Things to do in Summer
Summertime, and the living is easy...Clearly Ella Fitzgerald was not down on her hands and knees weeding!
All manner of weed is now starting to take over the garden, Onehunga weed (Soliva sessilis) is creeping through your lawn, Black Nightshade (Solanum nigrum) is starting to arch over your annuals, while Hedge Bindweed (Calystegia sepium) has lined up its trumpeted shaped flowers through a hedge line as if a fanfare for royalty is about to be performed.
Whatever way you deal with weeds they do need to be removed. Weeds will suffocate natural light, compete with plants for essential nutrients and make your nicely planted garden look unsightly. Your best form of defence is knowing how a weed grows. Annuals such as Hairy Bittercress (Cardamine hirsuta) can be easily dealt with either by hand pulling or slicing the roots with a sharp garden hoe (best performed on a hot dry day), and leaving to dry out on the surface), do try to do this though before the weed’s seed head has started to appear otherwise you might be helping with seed dispersal around the garden.
\Perennials like the common Dandelion (Taraxacum officinale) need some tougher treatment. Perennials grow from a large root system, they flower, they seed, die back over the colder months and live off the energy stored within that root system to be reborn in the spring. If a perennial has seeded during this time, they can become a real problem to deal with, so it is best to dig down deep making sure the full root has been removed, otherwise you might see it reappear very soon after pulling. This is due to some roots having adventitious buds along the root systems, meaning the plant has adapted to being snapped, by growing buds along its root system which can reshoot and grow once more. The worst offender in this category is Field Bindweed (Convolvulus arvensis) once this has been snapped it will be your nemesis all summer long…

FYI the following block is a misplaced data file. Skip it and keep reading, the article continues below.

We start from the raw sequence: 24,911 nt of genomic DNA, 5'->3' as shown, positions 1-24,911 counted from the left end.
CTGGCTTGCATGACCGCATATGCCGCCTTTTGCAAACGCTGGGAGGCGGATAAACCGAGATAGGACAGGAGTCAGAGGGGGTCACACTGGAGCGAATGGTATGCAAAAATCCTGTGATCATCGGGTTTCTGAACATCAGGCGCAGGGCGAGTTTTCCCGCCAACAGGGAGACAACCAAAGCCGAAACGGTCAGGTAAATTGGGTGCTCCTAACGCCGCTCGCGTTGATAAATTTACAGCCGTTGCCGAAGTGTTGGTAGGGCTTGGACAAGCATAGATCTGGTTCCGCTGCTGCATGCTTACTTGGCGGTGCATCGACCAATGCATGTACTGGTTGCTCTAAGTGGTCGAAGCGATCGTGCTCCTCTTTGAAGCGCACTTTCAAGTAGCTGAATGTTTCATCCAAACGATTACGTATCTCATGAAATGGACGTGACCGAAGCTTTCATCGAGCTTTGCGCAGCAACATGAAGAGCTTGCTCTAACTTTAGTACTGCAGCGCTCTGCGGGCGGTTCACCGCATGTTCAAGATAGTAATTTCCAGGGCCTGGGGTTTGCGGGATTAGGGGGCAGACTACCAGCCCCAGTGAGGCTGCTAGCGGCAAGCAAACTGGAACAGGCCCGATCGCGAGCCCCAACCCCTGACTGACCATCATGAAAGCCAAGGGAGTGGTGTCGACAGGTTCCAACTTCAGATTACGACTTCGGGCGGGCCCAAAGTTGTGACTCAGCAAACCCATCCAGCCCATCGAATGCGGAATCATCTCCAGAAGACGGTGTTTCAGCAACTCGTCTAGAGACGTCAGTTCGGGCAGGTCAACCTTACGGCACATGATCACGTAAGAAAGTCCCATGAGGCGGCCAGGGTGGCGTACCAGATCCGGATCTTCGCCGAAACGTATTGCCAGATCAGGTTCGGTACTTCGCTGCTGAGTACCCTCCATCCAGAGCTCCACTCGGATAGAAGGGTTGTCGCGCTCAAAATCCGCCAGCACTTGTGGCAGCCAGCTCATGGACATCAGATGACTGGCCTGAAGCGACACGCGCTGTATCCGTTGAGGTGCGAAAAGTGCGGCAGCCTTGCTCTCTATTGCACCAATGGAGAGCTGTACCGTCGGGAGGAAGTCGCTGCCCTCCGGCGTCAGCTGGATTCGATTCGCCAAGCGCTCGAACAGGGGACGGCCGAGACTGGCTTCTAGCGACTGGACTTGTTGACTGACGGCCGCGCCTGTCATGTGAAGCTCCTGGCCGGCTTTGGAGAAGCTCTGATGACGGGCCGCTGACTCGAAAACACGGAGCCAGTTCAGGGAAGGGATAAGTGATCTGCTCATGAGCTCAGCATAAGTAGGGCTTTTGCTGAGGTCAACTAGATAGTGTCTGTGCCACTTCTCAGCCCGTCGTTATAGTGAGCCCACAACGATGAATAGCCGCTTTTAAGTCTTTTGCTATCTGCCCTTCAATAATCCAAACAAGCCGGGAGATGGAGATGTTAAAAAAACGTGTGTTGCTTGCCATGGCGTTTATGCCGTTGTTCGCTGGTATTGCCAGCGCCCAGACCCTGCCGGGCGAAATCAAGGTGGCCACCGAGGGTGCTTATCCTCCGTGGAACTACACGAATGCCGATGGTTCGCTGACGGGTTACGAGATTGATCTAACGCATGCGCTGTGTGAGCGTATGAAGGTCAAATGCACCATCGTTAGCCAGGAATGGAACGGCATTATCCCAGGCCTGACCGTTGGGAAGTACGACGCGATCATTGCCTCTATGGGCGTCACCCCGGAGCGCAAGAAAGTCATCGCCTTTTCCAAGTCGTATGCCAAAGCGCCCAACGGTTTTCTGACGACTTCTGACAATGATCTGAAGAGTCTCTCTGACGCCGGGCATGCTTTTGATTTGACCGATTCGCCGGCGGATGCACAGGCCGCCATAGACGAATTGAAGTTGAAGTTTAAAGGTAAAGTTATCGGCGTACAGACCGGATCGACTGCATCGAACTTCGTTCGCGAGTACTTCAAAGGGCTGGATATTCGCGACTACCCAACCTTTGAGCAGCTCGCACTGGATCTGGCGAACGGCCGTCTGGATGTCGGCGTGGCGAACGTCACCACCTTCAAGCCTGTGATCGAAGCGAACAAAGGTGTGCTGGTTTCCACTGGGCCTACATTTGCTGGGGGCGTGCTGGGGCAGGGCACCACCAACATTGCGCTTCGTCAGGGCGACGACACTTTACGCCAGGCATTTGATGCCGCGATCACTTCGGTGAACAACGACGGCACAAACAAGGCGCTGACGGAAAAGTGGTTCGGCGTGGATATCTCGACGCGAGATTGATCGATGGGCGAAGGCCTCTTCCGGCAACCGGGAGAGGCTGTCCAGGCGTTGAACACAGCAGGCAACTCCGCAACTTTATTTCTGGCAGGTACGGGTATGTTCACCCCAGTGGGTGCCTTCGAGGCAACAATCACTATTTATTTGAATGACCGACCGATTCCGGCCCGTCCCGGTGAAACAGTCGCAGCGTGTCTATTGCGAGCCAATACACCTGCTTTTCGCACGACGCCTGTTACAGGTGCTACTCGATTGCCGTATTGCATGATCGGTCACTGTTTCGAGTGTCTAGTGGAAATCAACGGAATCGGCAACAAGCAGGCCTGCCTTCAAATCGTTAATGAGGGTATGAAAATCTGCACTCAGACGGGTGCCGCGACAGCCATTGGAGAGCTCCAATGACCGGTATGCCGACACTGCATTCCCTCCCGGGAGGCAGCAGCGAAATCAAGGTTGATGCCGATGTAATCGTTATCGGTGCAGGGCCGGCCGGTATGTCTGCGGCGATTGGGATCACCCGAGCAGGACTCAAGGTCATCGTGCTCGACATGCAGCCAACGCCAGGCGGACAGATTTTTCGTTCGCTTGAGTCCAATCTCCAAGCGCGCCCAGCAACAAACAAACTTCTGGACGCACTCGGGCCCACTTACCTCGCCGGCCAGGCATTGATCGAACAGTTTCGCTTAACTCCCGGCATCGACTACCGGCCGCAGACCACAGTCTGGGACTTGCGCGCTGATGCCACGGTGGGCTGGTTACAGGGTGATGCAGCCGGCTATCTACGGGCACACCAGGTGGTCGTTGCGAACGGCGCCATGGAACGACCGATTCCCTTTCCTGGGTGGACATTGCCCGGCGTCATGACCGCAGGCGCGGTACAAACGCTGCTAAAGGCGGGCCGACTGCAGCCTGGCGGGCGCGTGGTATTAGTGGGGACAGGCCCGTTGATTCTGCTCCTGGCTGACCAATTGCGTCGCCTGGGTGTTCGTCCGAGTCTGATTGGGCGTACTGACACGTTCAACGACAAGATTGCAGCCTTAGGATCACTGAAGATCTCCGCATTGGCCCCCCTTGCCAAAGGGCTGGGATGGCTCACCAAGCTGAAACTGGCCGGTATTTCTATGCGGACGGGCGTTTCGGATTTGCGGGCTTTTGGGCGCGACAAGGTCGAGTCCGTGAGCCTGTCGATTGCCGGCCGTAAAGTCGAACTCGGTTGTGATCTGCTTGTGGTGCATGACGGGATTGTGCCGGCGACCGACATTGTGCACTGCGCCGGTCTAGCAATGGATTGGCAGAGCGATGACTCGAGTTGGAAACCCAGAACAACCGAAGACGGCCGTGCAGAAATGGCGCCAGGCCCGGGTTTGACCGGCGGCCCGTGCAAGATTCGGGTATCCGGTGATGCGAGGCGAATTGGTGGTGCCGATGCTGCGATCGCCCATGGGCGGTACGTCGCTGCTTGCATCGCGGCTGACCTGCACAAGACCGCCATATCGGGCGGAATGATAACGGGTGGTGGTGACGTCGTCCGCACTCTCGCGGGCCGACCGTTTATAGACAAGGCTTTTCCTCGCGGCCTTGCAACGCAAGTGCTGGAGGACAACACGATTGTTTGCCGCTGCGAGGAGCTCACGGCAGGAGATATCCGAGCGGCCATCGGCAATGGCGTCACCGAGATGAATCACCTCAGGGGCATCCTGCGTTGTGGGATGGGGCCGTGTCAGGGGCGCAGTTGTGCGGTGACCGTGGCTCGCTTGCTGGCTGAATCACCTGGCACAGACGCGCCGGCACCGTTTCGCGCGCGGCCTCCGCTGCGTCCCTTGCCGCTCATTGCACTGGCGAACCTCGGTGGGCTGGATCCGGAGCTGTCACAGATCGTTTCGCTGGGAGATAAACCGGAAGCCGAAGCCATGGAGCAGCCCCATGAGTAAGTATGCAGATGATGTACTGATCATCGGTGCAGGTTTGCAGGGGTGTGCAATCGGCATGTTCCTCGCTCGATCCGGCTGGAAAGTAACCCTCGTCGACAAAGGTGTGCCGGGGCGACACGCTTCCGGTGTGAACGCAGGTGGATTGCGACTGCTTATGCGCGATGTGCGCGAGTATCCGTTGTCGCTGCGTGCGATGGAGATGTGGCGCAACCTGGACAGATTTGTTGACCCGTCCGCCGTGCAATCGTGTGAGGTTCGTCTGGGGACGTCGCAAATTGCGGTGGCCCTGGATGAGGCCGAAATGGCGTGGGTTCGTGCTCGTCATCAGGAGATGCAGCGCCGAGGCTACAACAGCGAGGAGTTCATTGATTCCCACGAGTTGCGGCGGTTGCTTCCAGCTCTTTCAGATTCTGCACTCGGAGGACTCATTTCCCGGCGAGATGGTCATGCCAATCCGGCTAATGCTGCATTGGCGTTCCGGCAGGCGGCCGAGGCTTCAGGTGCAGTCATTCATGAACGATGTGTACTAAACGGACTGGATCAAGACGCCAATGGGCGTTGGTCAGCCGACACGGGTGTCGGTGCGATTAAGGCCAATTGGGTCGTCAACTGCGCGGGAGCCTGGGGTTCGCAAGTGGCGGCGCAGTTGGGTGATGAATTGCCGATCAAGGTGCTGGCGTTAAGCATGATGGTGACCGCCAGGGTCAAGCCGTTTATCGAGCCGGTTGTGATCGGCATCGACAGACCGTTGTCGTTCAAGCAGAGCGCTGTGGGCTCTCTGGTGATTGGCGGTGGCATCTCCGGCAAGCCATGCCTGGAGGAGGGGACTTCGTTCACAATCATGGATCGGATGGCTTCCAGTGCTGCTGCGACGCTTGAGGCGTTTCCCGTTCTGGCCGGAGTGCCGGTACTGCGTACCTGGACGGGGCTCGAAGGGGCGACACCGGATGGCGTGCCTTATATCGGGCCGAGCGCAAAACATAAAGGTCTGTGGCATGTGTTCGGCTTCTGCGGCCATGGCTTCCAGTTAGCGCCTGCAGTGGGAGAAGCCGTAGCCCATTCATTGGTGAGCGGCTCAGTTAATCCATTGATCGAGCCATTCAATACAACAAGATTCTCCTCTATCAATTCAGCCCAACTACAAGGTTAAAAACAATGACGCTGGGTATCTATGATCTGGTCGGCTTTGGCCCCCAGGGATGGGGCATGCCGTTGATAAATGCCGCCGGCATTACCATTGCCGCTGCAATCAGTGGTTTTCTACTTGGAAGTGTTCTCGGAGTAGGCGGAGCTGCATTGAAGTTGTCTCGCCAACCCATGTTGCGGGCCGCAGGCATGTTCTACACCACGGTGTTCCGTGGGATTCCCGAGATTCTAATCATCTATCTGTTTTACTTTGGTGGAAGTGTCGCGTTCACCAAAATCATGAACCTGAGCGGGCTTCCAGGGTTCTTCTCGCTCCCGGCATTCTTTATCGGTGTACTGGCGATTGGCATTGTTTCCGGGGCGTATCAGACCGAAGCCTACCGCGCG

Of course, there are easier methods of controlling weeds with herbicides and various products on the market. However, there is nothing as satisfying as seeing a garden bed stripped of weeds at the end of a good weed pull session. Food for the soul…
Pruning… Pruning, surely that should have been completed by now you are thinking to yourself. Yes, pruning during the summer months can have great benefits for plants. Firstly, this is the best time to prune shrubs that have flowered from early winter to late spring. Shrubs like Camellia, Weigelia and Philadelphus all benefit from a good prune this time of year, as flower for next year grows on this year's wood.
Do not be afraid to give fruit trees a light cut back at this time of year. Apples and pears among others all benefit from formative pruning. Thin out fresh excess growth, this allows for light and air to move through the tree helping the fruit to ripen.
Now is also the time to give new growth on your Wisteria plant a prune to promote growth for the racemes of flowers next spring. This is done by pruning back trailing stems or “whips” to three or four leaves on the current season's growth.
Here in Taranaki, we get some very dry, windy weather during the summer months. This all hinders moisture retention in the soil. The best way to prevent this from happening is an efficient irrigation system. There are many different varieties on the market, and they all do the job intended. My personal preference due to it wetting soil rather than the plant is to connect a weepa or soaker hose up to an irrigation timer. It snakes through the plants and is anchored down with irrigation/tent pegs.
The irrigation timer is programmed to come on once or twice a week for 1-1½ hours to water the roots deeply, rather than 15 minutes daily just wetting the surface, which will eventually make the roots head for the surface soil. It is better to water either in the evening when the sun is going down or the morning which is preferential.
Morning watering means the plant and soil are not damp overnight which helps reduce the spread of fungal diseases, also the soil will retain more water during the day lessening the potential to dry out. It used to be thought watering during the day in full sun and getting the foliage wet would scorch the plants, this however was disproven around 12-15 years ago. These days it just makes more sense to do it either morning or evening to reduce the usage of water loss due to evaporation which, of course is better for the environment.
Have a safe and enjoyable summer.
From the Horticultural Services Team at King Edward Park.